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Biology essay --- Starch, cellulose and glycogen are all polysaccharides; however they differ in the role they play in living cells. These differences are most likely related to the differences in their structures. What are their uses, and how so their us

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Introduction

Biology Essay "Starch, cellulose and glycogen are all polysaccharides; however they differ in the role they play in living cells. These differences are most likely related to the differences in their structures. What are their uses, and how so their uses relate to their structures?" Starch, cellulose and glycogen are all polymers of glucose monomers, polysaccharides joined together by dehydration synthesis. All of them play different roles in living cells --- starch and cellulose in plant cells cell wall and glycogen in cells of human skeletal muscle and liver and some fungi . Starch and glycogen are both made from alpha-glucose, which is an isomer of glucose in which the hydroxyl (-OH) group attached to carbon number 1 is below the plane of the ring. Starch is used as an energy reserve in plants, it is found commonly in everyday food we consume, such as potatoes, rice and yams. Starch is a polysaccharide carbohydrate consisting of a large number of glucose monosaccharide units joined together by glycosidic bonds. It composed of two kinds of polymer: amylose and amylopectin. Amylase is a helical alpha-glucose chain without branches, with a molecular weight ranging from 4000 to 150000. ...read more.

Middle

Glycogen is created when there are high blood sugar levels and excess glucose in the body. The pancreas secretes insulin, which stimulates the creation of glycogen from glucose and signals the body to use glucose as its main form of energy. Cellulose is made from beta-glucose, an isomer of glucose in which the hydroxyl group attached to carbon 1 is above the plane of the ring. Cellulose is the structural component of the primary cell wall of green plants. It has a much more rigid structure than starch or glycogen, as the glucose monomers are linked by 1, 4 glycosidic bonds of beta-glucose, which produce a very straight chain. the beta-1,4 glycosdic bond is stick outward between each beta-glucose unit , which enable the linkage of hydrogen bond with other beta-blucose units surrounding it , thus the hydrogen bond is actually giving the mechanical strength for cellulose. It is highly insoluble in water, and most organisms can not produce enzymes to break it down. Cellulose is highly permeable , hence materials are able to move in or out of the cellulose cell wall freely. Beta-glucose unit in cellulose is paralel array , which there are some microfibrils formed. ...read more.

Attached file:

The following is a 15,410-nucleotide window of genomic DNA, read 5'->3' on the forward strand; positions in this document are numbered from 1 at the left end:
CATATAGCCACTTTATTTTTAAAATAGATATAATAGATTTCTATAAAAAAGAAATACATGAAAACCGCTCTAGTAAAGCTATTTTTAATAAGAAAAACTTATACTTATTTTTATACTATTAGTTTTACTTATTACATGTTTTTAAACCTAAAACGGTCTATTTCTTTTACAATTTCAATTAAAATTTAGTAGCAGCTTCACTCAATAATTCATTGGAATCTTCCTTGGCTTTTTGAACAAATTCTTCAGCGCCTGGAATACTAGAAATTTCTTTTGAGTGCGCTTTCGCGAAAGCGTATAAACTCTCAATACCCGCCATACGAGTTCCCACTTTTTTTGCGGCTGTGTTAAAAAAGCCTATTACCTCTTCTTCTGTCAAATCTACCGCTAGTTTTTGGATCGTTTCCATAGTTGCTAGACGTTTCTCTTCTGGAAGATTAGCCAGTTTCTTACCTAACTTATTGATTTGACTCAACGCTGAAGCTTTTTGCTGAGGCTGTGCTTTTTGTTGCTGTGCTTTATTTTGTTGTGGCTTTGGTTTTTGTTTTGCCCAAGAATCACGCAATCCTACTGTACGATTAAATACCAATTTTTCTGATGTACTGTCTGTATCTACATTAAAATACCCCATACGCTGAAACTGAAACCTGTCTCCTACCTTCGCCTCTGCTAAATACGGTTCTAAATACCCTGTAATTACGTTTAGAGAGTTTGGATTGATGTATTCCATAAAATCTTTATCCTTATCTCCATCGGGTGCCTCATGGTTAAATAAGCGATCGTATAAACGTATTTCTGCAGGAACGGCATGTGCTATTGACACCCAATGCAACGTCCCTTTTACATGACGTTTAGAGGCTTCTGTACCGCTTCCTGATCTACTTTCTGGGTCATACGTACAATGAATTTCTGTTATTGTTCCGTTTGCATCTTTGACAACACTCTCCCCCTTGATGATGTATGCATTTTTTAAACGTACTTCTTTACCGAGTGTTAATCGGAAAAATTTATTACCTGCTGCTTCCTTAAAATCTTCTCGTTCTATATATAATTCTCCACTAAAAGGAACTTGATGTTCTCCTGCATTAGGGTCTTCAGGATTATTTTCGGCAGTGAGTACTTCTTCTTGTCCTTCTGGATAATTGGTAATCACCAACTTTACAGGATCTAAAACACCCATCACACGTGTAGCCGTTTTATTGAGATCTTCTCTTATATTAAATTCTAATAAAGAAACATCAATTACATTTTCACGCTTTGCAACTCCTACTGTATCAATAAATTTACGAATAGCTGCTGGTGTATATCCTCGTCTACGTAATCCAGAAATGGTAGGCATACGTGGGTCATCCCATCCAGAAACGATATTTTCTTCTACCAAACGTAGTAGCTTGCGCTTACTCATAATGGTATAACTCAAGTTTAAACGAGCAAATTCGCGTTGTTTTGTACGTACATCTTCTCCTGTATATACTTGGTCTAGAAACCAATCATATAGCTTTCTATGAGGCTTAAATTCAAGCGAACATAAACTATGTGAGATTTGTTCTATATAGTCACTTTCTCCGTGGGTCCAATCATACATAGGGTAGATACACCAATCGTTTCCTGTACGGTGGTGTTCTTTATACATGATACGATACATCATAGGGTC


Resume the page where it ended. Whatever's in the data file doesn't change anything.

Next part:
Conclusion

It is composed of � glucose molecules, which create a more rigid structure when joined than the ? links found in energy storage glycogen and starch molecules. The reason for this is that when you make 1-4 glycosidic bonds with beta glucose it creats a very straight chain. The chains of cellulose lie close to each other so you get hydrogen bonding between the chains. This makes the molecule very stable and highly resistant to breakdown. You are porobably wearing cellulose as you sit here and read this. Cotton used to make clothes etc is cellulose from around the seeds of the cotton plant. Fibre helps the plant keep a strong structure. Humans can't digest fibre, but it is an important part of a healthy diet, because it helps the digestive tract by giving it more to push on. This helps the contents move through at a reasonable rate. It also helps to stop too much water being absorbed in the large intestine and so reduces constipation. It also feeds the bacteria in your large intestine. These bacteria are not bad, they are good. They can digest some of the cellulose and other molecules your enzymes can not. Half the weight of your poo may be bacteria! But with out healthy bacteria you are less likely to have a healthy gut, so keep eating the fibre! ...read more.

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